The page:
January 28, 2022
Memorial of Saint Thomas Aquinas, Priest and Doctor of the Church
Today, in God’s Lavish Mercy, we clearly are being taught. The first lesson comes from a gripping iconic story in Samuel – the treacherous murder of Uriah; the second from the Markan Parables – the miraculous mustard seed.
In our first reading, the noble, kingly David takes a mighty fall. He has tripped over his own power and descended into a chasm of indifference, lust, manipulation, deceit, and murder. Walter Brueggemann captures the immensity of the story here:
II Samuel 11:1–27
We are now at the pivotal turning point in the narrative plot of the books of Samuel. We are also invited into the presence of delicate, subtle art. We are at the threshold of deep, aching psychology, and at the same time we are about to witness a most ruthless political performance. In this narrative we are in the presence of greatness. For David and for Israel, we are at a moment of no return. Innocence is never to be retrieved. From now on the life of David is marked, and all Israel must live with that mark.
Unfortunately, David’s moral depravity is reshaped and retold in thousands of other biographies throughout history as “strongmen” (and women) grasp power. Too bad David, and those like him, could not have benefitted from some later-age wisdom such as these two quotables:
Power tends to corrupt, and absolute power corrupts absolutely.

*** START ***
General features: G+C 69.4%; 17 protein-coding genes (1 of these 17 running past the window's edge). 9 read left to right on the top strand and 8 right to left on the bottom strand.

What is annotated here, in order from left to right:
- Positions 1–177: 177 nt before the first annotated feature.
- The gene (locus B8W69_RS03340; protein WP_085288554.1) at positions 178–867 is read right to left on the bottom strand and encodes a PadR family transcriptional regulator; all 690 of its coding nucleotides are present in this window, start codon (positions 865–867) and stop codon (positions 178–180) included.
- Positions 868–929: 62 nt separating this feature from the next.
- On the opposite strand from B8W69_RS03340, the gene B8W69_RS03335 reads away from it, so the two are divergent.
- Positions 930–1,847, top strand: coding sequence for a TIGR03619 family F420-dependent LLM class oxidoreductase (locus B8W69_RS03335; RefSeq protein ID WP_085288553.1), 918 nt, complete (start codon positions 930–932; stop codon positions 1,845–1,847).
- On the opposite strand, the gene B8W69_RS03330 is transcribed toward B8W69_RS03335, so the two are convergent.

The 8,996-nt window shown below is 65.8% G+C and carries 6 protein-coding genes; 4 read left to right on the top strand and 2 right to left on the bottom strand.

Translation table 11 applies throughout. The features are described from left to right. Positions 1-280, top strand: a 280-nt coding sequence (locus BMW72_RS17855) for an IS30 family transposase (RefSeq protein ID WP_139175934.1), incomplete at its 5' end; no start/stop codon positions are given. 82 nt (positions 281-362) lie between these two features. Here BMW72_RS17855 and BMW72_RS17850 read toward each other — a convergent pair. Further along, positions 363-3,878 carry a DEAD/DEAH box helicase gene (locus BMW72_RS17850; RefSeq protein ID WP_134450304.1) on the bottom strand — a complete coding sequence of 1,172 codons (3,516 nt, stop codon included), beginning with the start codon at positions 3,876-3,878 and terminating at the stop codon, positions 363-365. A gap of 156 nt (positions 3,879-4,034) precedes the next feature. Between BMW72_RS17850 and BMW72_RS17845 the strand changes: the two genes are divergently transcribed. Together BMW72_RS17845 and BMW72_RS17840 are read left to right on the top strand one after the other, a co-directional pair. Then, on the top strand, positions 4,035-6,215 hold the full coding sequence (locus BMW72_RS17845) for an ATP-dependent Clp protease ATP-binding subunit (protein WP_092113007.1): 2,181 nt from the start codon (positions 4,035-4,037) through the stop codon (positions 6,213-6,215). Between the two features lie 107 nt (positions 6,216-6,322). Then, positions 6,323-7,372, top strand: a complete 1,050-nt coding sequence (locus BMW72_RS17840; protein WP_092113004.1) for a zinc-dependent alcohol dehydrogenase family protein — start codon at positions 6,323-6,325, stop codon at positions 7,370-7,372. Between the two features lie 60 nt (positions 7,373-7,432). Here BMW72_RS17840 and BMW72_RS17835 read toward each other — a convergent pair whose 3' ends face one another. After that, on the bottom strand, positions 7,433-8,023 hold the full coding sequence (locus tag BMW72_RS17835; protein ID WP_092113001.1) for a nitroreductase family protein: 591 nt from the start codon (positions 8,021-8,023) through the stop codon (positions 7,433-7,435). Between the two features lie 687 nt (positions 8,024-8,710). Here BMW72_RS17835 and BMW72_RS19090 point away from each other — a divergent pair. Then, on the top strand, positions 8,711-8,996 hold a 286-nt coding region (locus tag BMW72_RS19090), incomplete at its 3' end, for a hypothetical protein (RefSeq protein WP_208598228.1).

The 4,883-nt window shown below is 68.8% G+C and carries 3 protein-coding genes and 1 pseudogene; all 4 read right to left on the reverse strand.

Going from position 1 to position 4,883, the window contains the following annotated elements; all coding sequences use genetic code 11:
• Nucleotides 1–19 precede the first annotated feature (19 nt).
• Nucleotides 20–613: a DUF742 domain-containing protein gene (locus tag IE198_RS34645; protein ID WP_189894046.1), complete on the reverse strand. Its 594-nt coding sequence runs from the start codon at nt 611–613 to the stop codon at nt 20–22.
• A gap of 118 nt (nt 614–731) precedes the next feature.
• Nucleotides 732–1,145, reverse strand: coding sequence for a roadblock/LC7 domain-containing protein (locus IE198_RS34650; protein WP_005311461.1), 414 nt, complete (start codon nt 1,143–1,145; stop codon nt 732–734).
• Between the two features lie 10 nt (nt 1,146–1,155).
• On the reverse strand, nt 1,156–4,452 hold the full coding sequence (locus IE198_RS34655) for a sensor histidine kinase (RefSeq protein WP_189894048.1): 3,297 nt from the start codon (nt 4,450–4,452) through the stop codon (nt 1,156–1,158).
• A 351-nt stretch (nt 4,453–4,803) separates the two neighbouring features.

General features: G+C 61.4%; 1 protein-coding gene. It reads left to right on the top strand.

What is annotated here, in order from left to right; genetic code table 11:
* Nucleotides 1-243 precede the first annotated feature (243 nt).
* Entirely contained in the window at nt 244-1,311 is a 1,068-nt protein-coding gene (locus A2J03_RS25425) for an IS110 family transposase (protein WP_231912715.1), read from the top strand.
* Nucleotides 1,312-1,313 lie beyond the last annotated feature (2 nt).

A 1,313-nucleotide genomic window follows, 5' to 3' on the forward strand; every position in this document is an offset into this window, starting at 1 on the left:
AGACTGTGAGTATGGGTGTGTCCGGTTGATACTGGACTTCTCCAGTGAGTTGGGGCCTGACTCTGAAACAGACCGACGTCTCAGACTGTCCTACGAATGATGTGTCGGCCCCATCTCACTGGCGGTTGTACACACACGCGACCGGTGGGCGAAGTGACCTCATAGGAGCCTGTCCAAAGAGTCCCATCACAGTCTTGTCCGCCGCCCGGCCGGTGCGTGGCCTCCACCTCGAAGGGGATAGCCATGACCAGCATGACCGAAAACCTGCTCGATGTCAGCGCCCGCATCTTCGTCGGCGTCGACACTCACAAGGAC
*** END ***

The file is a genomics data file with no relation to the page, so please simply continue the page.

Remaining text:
~ John Dalberg-Acton, letter to Bishop Mandela Creighton, (April 1887)
One uncontrolled character flaw can ruin your greatest accomplishment.
~ Wayde Goodall, Why Great Men Fall: 15 Winning Strategies to Rise Above It All (2005)
While David’s sinfulness had corrupted the concept of “kingdom”, in Mark, Jesus teaches us a divinely refreshed understanding of the term.
When asked what the kingdom of heaven is like, Jesus describes generous, inclusive reality sprung from humble, hopeful investment:
To what shall we compare the Kingdom of God,Mark 4: 30-32
or what parable can we use for it?
It is like a mustard seed that, when it is sown in the ground,
is the smallest of all the seeds on the earth.
But once it is sown, it springs up and becomes the largest of plants
and puts forth large branches,
so that the birds of the sky can dwell in its shade.
Perhaps our prayer today is best reflected in the Alleluia Verse – a plea to retain, in our choices, the deep innocence of faith:
Blessed are you, Creator, Lord of heaven and earth;Matthew 11:25
you have revealed to little ones the mysteries of the Kingdom.
Praying with that this morning, I offer you the innocent drawing of my 6 year-old grand-nephew Robert, an interpretation of what it means to fall down.
Poetry: When the Great Trees Fall – Maya Angelou
When great trees fall,
rocks on distant hills shudder,
lions hunker down
in tall grasses,
and even elephants
lumber after safety.
When great trees fall
small things recoil into silence,
eroded beyond fear.
When great souls die,
the air around us becomes
light, rare, sterile.
We breathe, briefly.
Our eyes, briefly,
a hurtful clarity.
Our memory, suddenly sharpened,
gnaws on kind words
Great souls die and
our reality, bound to
them, takes leave of us.
dependent upon their
now shrink, wizened.
Our minds, formed
and informed by their
We are not so much maddened
as reduced to the unutterable ignorance
of dark, cold
And when great souls die,
after a period peace blooms,
slowly and always
irregularly. Spaces fill
with a kind of
soothing electric vibration.
Our senses, restored, never
to be the same, whisper to us.
They existed. They existed.
We can be. Be and be
better. For they existed.
Music: All the King’s Horses – Aretha Franklin
Although the song is not biblical, the lyrics carry similar emotions to the ones we find in the reading from Samuel.